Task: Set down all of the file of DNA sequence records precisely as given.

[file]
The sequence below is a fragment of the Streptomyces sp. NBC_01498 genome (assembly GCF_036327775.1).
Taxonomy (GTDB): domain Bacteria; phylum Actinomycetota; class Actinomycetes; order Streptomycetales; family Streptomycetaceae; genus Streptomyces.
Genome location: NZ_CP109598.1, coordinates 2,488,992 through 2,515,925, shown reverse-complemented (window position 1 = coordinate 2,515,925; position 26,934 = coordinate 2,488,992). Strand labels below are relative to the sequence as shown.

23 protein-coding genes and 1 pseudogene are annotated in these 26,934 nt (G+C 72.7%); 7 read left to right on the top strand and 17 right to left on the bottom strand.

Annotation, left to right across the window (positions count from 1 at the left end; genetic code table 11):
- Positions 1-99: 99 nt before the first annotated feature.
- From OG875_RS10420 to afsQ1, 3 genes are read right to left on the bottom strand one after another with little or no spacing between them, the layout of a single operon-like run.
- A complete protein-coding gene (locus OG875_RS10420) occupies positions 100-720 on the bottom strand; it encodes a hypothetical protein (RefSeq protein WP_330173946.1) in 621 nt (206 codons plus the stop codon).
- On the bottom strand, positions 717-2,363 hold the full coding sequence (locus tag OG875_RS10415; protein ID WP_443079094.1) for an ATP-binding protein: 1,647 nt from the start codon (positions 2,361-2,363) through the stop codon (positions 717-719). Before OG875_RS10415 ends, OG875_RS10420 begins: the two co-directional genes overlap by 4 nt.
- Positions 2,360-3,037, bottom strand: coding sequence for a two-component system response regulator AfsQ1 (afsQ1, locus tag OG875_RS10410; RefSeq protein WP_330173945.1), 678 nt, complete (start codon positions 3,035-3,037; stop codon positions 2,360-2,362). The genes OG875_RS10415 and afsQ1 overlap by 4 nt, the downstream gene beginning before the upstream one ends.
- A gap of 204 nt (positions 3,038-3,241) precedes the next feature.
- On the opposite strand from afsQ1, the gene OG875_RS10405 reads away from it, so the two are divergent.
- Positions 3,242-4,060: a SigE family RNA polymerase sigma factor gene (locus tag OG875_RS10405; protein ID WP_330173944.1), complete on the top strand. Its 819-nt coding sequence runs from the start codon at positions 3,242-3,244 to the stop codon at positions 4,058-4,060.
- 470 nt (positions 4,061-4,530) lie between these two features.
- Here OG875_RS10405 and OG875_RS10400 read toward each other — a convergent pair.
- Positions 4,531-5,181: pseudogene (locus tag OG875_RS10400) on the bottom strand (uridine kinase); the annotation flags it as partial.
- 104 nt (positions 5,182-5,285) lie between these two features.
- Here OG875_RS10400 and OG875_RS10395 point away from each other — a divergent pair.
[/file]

The sequence below is a fragment of the Streptomyces sp. NBC_01498 genome (assembly GCF_036327775.1).
Taxonomy (GTDB): domain Bacteria; phylum Actinomycetota; class Actinomycetes; order Streptomycetales; family Streptomycetaceae; genus Streptomyces.
Genome location: NZ_CP109598.1, coordinates 2,488,992 through 2,515,925, shown reverse-complemented (window position 1 = coordinate 2,515,925; position 26,934 = coordinate 2,488,992). Strand labels below are relative to the sequence as shown.

23 protein-coding genes and 1 pseudogene are annotated in these 26,934 nt (G+C 72.7%); 7 read left to right on the top strand and 17 right to left on the bottom strand.

Annotation, left to right across the window (positions count from 1 at the left end; genetic code table 11):
- Positions 1-99: 99 nt before the first annotated feature.
- From OG875_RS10420 to afsQ1, 3 genes are read right to left on the bottom strand one after another with little or no spacing between them, the layout of a single operon-like run.
- A complete protein-coding gene (locus OG875_RS10420) occupies positions 100-720 on the bottom strand; it encodes a hypothetical protein (RefSeq protein WP_330173946.1) in 621 nt (206 codons plus the stop codon).
- On the bottom strand, positions 717-2,363 hold the full coding sequence (locus tag OG875_RS10415; protein ID WP_443079094.1) for an ATP-binding protein: 1,647 nt from the start codon (positions 2,361-2,363) through the stop codon (positions 717-719). Before OG875_RS10415 ends, OG875_RS10420 begins: the two co-directional genes overlap by 4 nt.
- Positions 2,360-3,037, bottom strand: coding sequence for a two-component system response regulator AfsQ1 (afsQ1, locus tag OG875_RS10410; RefSeq protein WP_330173945.1), 678 nt, complete (start codon positions 3,035-3,037; stop codon positions 2,360-2,362). The genes OG875_RS10415 and afsQ1 overlap by 4 nt, the downstream gene beginning before the upstream one ends.
- A gap of 204 nt (positions 3,038-3,241) precedes the next feature.
- On the opposite strand from afsQ1, the gene OG875_RS10405 reads away from it, so the two are divergent.
- Positions 3,242-4,060: a SigE family RNA polymerase sigma factor gene (locus tag OG875_RS10405; protein ID WP_330173944.1), complete on the top strand. Its 819-nt coding sequence runs from the start codon at positions 3,242-3,244 to the stop codon at positions 4,058-4,060.
- 470 nt (positions 4,061-4,530) lie between these two features.
- Here OG875_RS10405 and OG875_RS10400 read toward each other — a convergent pair.
- Positions 4,531-5,181: pseudogene (locus tag OG875_RS10400) on the bottom strand (uridine kinase); the annotation flags it as partial.
- 104 nt (positions 5,182-5,285) lie between these two features.
- Here OG875_RS10400 and OG875_RS10395 point away from each other — a divergent pair.